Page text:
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Clear advice and guidance key to supporting young people leaving care
The Local Government Ombudsman (LGO) has said councils must ensure they give the best advice and guidance to care leavers, particularly where their transition to adulthood is complicated by their immigration status or lack of family ties.
The message comes after the LGO found a number of errors by Royal Borough of Greenwich when handling the immigration status of a Nigerian teenager it was looking after. The council’s failings meant the girl, who is now an adult, has lost a place at university as she cannot access Higher Education while her status remains uncertain and is also unable to work.
The girl was brought to the country in 2006 when she was 10 to live with her mother, her stepfather and his ‘other’ wife. A year later the mother’s visa ran out and in 2010 she returned to Africa, leaving the girl with her stepfather and his wife. The girl became the council’s responsibility as a ‘looked after child’ later in 2010 and was placed with foster carers after her stepfather refused to take her back when she ran away from home.
The council spent a number of months attempting to contact the girl’s mother in Nigeria to clarify her immigration status and start the process of applying for leave to remain. In September 2011 the council noted it should consider getting a solicitor for the girl. By July 2012 the council agreed to support her to pursue an application for leave to remain in her own right.
The council struggled to find a solicitor to take on Legal Aid cases, and it mistakenly believed there was no Legal Aid available for cases such as the girl’s. The council gave the girl’s foster carer a list of solicitors and agreed to pay their fees for advice. At the end of January 2013 the girl received the legal advice arranged by the council.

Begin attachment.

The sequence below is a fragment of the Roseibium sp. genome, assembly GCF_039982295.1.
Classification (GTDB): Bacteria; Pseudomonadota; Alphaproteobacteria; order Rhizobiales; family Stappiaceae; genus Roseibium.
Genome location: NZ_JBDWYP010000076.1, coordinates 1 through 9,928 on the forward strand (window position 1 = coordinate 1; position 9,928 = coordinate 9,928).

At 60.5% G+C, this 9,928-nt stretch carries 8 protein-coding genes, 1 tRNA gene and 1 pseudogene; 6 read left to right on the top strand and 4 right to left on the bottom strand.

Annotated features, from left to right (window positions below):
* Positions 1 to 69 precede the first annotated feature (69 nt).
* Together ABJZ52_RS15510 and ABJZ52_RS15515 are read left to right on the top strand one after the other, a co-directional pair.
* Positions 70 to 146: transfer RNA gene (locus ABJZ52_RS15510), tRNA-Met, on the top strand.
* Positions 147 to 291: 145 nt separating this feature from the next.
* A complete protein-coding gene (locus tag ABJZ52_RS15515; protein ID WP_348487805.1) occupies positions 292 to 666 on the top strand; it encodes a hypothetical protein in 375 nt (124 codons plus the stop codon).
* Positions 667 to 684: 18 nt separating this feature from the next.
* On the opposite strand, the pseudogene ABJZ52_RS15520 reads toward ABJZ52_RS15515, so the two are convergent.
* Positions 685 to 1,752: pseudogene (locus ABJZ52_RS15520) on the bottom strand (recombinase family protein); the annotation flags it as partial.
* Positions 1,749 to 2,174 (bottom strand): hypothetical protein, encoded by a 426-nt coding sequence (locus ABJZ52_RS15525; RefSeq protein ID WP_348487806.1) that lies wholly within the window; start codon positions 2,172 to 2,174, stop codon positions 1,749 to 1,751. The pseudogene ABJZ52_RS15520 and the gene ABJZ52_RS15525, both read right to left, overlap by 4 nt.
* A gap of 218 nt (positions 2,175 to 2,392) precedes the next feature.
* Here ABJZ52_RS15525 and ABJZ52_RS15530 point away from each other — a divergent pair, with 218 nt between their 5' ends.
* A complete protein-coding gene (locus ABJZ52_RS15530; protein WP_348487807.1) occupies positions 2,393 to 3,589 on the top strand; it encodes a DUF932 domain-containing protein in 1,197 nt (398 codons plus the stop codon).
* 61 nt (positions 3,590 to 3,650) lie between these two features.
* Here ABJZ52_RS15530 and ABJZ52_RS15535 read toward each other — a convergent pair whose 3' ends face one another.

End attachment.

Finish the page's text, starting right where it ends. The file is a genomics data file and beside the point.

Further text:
As she had by then been living in the country for more than seven years, the solicitor offered to put together her Home Office application at a cost of £1,800. The council had confused the rules on leave to remain with those for young people seeking asylum and refused to pay the solicitor’s fees as it mistakenly believed she would have to reapply again when she turned 18.
However, the council did not tell the girl it would not help her until March 2013, just a few weeks before she turned 18 and two weeks before the removal of Legal Aid for cases such as hers.
The girl independently asked another solicitor to help who was able to apply for Legal Aid on her behalf and who intended to apply to the Home Office for the girl. However, the girl panicked as she was approaching 18 and sent in her application without checking it with the solicitor. The application was returned as incomplete. By the time she resubmitted the full application she had passed her 18th birthday.
This had significant consequences. As a child, she would have had to be resident in the UK for only seven years to qualify, however, as an adult she needed to have spent half her life living in the country, and prove there were significant obstacles preventing her from returning to Nigeria.
The Home Office refused her application for leave to remain but it has recently agreed she can make an appeal. The girl believes if it was not for the council’s errors her application for leave to remain would have been made as a child and might have had more chance of success.
Dr Jane Martin, Local Government Ombudsman, said:
“When acting as corporate parents, councils need to provide the support and advice necessary to help the transition out of care and into adulthood. This is particularly crucial for children who do not have the extended family support and community ties that other children might rely upon.
”In this case, because of a number of mistakes and misunderstandings, this girl was left in a vulnerable position at a critical age which affected her life chances.
“I am pleased Greenwich council has agreed to my recommendations, and would urge other councils to examine their procedures to ensure this situation cannot happen in their area.”
To remedy the injustice caused, the council should apologise to the girl and provide specialist advice and guidance to social work staff on the different requirements of immigration rules as they apply to children seeking asylum and those seeking leave to remain, and on the council’s duties in this area.
It should devise an action plan to ensure it gives full and proper consideration to its duties to all looked after children who may be in need of legal advice and ensure officers record both the questions raised and any advice given.
The council should also pay the girl £5,000 to acknowledge the distress caused by its failure to provide consistent support and advice to her as a ‘looked after’ child.
The council has accepted the recommendations.
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